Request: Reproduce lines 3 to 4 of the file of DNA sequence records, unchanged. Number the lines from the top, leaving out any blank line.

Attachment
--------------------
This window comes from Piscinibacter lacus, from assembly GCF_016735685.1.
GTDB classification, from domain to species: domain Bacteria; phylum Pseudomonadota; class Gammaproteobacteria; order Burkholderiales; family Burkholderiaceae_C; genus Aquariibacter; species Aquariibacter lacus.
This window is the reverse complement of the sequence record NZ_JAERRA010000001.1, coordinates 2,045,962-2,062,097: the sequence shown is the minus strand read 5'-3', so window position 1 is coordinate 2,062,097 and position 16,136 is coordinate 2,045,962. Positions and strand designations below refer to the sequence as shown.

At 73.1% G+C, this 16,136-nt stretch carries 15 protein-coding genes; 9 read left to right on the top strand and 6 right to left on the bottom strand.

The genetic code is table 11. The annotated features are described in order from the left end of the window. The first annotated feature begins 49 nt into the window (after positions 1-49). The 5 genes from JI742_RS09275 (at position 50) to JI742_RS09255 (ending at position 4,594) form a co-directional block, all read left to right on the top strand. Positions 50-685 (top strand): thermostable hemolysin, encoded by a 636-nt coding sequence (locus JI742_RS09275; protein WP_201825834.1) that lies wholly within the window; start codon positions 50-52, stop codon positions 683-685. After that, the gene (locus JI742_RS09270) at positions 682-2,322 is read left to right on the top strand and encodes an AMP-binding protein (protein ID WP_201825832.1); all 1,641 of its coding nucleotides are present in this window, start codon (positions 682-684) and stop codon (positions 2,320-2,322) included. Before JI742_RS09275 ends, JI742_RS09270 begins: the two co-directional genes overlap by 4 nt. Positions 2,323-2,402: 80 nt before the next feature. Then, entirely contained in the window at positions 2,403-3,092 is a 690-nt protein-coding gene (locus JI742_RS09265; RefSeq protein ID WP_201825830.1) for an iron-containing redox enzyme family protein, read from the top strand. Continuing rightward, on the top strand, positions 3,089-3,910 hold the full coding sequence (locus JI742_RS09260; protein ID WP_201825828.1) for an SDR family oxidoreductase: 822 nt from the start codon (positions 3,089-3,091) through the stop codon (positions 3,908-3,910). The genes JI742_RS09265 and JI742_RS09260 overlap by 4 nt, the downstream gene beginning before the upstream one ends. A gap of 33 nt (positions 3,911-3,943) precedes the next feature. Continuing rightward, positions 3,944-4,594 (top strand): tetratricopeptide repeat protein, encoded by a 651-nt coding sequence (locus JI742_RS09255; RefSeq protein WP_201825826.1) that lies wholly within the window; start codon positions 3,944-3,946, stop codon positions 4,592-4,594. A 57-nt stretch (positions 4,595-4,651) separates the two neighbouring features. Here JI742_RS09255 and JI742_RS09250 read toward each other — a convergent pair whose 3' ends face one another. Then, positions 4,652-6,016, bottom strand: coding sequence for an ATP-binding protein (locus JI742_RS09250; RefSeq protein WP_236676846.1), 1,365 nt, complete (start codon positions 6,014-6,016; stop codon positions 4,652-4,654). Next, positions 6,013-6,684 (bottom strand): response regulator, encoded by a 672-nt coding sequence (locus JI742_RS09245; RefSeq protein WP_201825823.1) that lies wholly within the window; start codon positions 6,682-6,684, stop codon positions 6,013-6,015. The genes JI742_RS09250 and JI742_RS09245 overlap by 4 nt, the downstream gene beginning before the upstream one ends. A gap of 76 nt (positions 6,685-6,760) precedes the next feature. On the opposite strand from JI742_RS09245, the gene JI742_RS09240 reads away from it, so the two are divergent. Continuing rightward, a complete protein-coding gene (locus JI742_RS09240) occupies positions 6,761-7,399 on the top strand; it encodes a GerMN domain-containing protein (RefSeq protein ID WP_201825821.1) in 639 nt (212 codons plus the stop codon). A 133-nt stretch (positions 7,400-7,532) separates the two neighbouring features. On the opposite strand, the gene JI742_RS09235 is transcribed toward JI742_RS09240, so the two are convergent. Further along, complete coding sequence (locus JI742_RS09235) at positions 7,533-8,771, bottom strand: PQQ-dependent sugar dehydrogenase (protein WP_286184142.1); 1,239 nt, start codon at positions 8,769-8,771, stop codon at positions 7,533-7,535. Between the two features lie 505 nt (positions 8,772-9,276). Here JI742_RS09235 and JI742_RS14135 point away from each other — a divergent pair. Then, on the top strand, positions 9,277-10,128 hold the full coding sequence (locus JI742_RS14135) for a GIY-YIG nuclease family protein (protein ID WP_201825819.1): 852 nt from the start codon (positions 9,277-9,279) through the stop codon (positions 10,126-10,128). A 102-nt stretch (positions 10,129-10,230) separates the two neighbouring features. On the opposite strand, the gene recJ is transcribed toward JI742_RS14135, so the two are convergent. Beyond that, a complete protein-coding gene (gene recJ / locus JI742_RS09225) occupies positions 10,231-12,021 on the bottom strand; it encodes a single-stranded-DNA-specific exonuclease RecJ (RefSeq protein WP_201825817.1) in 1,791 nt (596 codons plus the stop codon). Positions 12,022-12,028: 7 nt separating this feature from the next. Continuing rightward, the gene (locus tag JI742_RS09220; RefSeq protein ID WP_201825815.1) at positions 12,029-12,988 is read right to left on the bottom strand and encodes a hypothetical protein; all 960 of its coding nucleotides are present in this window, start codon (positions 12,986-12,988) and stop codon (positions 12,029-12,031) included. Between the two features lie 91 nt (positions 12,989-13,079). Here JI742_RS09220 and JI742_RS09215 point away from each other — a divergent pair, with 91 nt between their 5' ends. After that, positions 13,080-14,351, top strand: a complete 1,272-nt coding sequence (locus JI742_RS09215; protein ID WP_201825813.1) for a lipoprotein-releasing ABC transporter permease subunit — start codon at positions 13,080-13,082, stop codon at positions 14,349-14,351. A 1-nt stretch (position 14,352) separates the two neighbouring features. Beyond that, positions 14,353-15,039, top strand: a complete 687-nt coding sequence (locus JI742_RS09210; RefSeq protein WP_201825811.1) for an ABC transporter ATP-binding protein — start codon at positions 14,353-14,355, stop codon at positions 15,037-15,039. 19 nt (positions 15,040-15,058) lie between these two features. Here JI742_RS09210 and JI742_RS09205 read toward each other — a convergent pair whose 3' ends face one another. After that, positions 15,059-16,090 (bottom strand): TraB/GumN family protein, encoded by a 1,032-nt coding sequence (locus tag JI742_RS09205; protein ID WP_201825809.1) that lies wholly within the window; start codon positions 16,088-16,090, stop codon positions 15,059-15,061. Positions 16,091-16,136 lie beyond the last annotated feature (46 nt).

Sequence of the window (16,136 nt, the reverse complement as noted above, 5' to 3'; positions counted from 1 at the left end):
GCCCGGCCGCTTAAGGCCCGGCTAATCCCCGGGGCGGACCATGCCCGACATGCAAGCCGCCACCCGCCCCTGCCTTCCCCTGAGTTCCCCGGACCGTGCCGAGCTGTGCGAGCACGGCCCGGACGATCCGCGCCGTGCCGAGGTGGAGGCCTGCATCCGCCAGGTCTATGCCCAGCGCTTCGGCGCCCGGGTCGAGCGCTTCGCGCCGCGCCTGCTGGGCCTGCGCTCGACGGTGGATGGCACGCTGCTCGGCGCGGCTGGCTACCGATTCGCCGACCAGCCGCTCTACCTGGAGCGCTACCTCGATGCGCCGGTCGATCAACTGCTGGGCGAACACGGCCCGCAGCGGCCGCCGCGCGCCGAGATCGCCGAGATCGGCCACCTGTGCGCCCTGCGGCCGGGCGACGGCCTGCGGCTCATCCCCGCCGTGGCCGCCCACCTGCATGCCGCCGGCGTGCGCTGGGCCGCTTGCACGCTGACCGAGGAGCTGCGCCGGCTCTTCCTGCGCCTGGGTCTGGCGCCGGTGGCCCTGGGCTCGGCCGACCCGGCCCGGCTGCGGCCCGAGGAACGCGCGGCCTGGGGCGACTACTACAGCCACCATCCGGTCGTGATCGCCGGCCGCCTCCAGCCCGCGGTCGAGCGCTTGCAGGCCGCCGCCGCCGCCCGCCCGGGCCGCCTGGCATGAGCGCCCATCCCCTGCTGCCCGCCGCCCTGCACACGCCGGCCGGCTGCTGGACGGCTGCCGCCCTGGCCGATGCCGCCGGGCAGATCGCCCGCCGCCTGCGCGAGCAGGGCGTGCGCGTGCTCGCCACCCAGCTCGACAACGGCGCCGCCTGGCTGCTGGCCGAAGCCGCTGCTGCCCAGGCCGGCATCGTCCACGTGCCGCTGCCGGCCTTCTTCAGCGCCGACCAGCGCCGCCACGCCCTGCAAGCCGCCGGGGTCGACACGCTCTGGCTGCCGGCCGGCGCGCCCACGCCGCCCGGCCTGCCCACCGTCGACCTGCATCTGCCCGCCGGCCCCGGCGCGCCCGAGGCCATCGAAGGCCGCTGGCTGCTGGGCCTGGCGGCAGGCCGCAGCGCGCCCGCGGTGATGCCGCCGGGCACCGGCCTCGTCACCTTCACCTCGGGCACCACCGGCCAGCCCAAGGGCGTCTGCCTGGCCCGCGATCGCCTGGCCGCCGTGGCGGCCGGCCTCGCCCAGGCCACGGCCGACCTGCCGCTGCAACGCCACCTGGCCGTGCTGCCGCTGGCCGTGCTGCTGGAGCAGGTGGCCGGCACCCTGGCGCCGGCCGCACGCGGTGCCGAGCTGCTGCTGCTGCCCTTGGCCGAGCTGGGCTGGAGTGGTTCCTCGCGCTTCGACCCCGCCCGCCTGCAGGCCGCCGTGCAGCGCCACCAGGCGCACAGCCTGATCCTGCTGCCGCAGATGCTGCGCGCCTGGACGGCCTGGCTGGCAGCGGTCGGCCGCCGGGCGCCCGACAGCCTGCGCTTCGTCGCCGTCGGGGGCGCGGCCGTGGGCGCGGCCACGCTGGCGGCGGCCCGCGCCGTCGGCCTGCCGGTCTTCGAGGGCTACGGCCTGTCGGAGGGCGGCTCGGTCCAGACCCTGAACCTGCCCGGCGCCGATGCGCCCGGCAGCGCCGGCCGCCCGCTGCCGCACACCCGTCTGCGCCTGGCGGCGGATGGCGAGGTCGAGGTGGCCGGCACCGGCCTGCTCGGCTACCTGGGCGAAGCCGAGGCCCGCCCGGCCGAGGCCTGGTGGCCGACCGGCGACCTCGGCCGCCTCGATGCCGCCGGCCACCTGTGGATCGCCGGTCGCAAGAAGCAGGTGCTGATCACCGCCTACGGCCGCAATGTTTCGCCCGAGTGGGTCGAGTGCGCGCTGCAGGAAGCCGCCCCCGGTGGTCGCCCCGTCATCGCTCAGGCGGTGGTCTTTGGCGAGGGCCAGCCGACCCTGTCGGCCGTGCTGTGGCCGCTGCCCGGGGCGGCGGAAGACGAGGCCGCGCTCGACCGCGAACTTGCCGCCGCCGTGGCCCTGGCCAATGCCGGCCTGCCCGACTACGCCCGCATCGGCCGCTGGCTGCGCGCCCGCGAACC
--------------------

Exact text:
This window is the reverse complement of the sequence record NZ_JAERRA010000001.1, coordinates 2,045,962-2,062,097: the sequence shown is the minus strand read 5'-3', so window position 1 is coordinate 2,062,097 and position 16,136 is coordinate 2,045,962. Positions and strand designations below refer to the sequence as shown.

At 73.1% G+C, this 16,136-nt stretch carries 15 protein-coding genes; 9 read left to right on the top strand and 6 right to left on the bottom strand.